Tickets aren’t available on board any trains, so make sure to buy them in advance. Fines for riding without a valid ticket are a painful 90 SF.

Train Tips

If you are eager to read or get some work done on the train, look for the quiet zone compartments, available on a number of routes in Switzerland. Travelers are asked not to use cell phones, listen to music, or engage in loud conversation. Most Inter-City and Express trains feature power outlets in both first- and second-class cars. If you need Internet access, you will need to hotspot your phone, as Swiss trains generally do not have Wi-Fi on board. Swisscom does offer Wi-Fi hotspots at 31 stations.

If you happen to suffer from motion sickness, note that the Swiss ICN trains—and the German ICE, the French TGV, and the Italian Cisalpino—all use “tilt technology” for a less jerky ride. One side effect, however, is that some passengers might get “seasick,” especially if the track is curvy (as it is between Biel/Bienne and Geneva). An over-the-counter drug for motion sickness should help. Also, close the shades and avoid looking out the window.

Consider a first-class ticket only if the extra comfort is worth the price. The principal difference between first and second class, the only two options, is space: first-class cars are less crowded. Seat size is also larger, upholstery fancier, and you usually will be delivered to the track position closest to the station.

Rail Passes

If Switzerland is your only destination in Europe, there are numerous passes available for visitors. The Swiss Travel Pass is the best value, offering unlimited travel on Swiss Federal Railways, postbuses, Swiss lake steamers, and the local bus and tram services of 41 cities. It also gives reductions on many privately owned railways, cable cars, and funiculars. And it gives you access to 480 museums in the country.

The card is available from Switzerland Tourism and from travel agents outside Switzerland, including Rail Europe. You can get a card valid for 4 days (272 SF second class; 435 SF first class); 8 days (393 SF second class; 629 SF first class); 15 days (476 SF second class; 762 SF first class); 22 days (552 SF second class; 883 SF first class); or one month (607 SF second class; 971 SF first class). There’s also the Swiss Travel Pass Flex, offering the same for three to six days in a 30-day period at the user’s convenience (260 SF–414 SF second class; 416 SF–662 SF first class). There’s a 10% discount on the Swiss Travel Pass and the Swiss Travel Pass Flex for two or more people. With both passes, reservation fees may be applicable on certain routes.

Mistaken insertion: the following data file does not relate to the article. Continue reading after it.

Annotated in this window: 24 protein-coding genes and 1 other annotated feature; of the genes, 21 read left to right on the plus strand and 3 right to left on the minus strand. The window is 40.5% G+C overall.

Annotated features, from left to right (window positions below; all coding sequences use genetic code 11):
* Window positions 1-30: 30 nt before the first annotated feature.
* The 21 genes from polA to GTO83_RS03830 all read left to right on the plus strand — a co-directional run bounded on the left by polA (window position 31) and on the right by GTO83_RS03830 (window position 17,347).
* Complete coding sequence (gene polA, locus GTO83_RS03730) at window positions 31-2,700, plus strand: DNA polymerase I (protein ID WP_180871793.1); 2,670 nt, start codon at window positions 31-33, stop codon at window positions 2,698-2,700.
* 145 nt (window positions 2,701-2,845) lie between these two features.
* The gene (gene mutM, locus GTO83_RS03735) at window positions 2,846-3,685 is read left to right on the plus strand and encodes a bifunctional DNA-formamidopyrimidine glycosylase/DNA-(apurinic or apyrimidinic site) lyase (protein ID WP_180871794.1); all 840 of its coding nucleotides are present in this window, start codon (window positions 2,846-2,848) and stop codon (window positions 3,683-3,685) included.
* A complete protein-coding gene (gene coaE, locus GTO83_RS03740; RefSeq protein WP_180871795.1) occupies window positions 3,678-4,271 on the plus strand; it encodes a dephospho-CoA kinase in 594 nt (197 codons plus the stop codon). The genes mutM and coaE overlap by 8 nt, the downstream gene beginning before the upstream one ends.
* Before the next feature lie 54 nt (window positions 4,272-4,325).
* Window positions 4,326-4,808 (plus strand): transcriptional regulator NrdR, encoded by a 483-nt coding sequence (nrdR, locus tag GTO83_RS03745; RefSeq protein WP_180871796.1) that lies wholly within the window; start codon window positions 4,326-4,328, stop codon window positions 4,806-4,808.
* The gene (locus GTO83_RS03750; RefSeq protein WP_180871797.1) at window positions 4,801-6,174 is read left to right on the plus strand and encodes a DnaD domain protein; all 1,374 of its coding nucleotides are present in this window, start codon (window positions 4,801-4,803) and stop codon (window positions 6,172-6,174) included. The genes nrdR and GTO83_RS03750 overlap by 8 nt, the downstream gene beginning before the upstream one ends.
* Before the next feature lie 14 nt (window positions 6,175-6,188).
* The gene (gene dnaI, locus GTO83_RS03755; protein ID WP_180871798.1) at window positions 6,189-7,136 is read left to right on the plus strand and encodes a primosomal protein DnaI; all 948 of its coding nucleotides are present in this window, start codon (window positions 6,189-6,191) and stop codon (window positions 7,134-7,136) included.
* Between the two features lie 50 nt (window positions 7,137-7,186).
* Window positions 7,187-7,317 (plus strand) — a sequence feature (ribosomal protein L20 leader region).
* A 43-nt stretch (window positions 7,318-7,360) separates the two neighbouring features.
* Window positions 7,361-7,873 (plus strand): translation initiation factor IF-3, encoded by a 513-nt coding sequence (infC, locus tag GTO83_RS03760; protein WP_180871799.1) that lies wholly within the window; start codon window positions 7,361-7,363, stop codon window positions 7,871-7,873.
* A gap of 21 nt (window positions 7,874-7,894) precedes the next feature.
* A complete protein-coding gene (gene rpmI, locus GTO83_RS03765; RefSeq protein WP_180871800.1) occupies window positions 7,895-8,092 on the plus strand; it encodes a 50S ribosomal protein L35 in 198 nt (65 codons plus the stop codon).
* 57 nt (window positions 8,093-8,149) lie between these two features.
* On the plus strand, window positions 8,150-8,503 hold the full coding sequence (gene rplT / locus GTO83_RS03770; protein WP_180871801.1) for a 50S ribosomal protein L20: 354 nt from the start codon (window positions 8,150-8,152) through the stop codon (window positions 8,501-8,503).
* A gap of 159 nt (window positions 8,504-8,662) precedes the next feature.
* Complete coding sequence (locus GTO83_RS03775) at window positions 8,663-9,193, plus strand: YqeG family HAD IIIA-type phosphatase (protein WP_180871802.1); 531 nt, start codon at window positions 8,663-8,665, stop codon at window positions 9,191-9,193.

The Swiss Family Card is available at no cost to nonresidents of Switzerland and Liechtenstein. With this card, children under 16 accompanied by a parent travel for free.

Within some tourist areas, regional holiday passes are available. Their discount offers vary; prices vary widely, too, depending on the region and period of validity. Passes are available from Switzerland Tourism and local tourist boards, as well as the train stations, but to be on the safe side, inquire well in advance.

Switzerland is one of 24 countries in which you can use a Eurail Global Pass, which provides unlimited first-class rail travel in all the participating countries. If you plan to rack up the miles, get a standard pass. These are available for 15 days ($823), 21 days ($1,061), one month ($1,305), two months ($1,841), and three months ($2,272).

If your plans call for limited train travel, look into a less-expensive Eurail Select Pass. You get a set number of travel days during a specified time period. For example, a two-month pass allows between 5 and 10 days of rail travel; costs range between $582 and $846. Keep in mind that the Eurail Select Pass is good only for four countries that border each other.

In addition to standard Eurail Passes, ask about special rail-pass plans. Among these are the Eurail Youth Pass (for those aged 12–25) and the Eurail Saver Passes (which give a discount for two or more people traveling together).

Many travelers assume that rail passes guarantee them a seat. Not so. You should book seats ahead even if you are using a rail pass. Seat reservations are required on some European trains, particularly high-speed trains, and are a good idea during busy seasons and on popular routes. You also will need a reservation if you purchase sleeping accommodations. Whichever pass you choose, remember that you must make your purchase before you leave for Europe. The Swiss Federal Railways has a user-friendly site that lets you check fares and schedules. You can also call its hotline, which has information in English.

Channel Tunnel

With the Channel Tunnel completing a seamless route, you can leave London around noon on the Eurostar and (thanks to connections via Paris–Lyon on the French train à grande vitesse, or TGV) have a late supper in Geneva. Note that the TGV tracks connecting Geneva and Paris are a bit bumpy, which can be unsettling for sensitive passengers.

Scenic Routes

Switzerland makes the most of its Alpine rail engineering, which cuts through the icy granite landscape above 6,560 feet, by offering special trains that cross over spectacular passes with panoramic cars. The most popular sightseeing itineraries take 4–11 hours’ travel time. For information on these and other scenic routes, contact Swiss Federal Railways or Railtour Suisse, Switzerland’s largest train-tour company.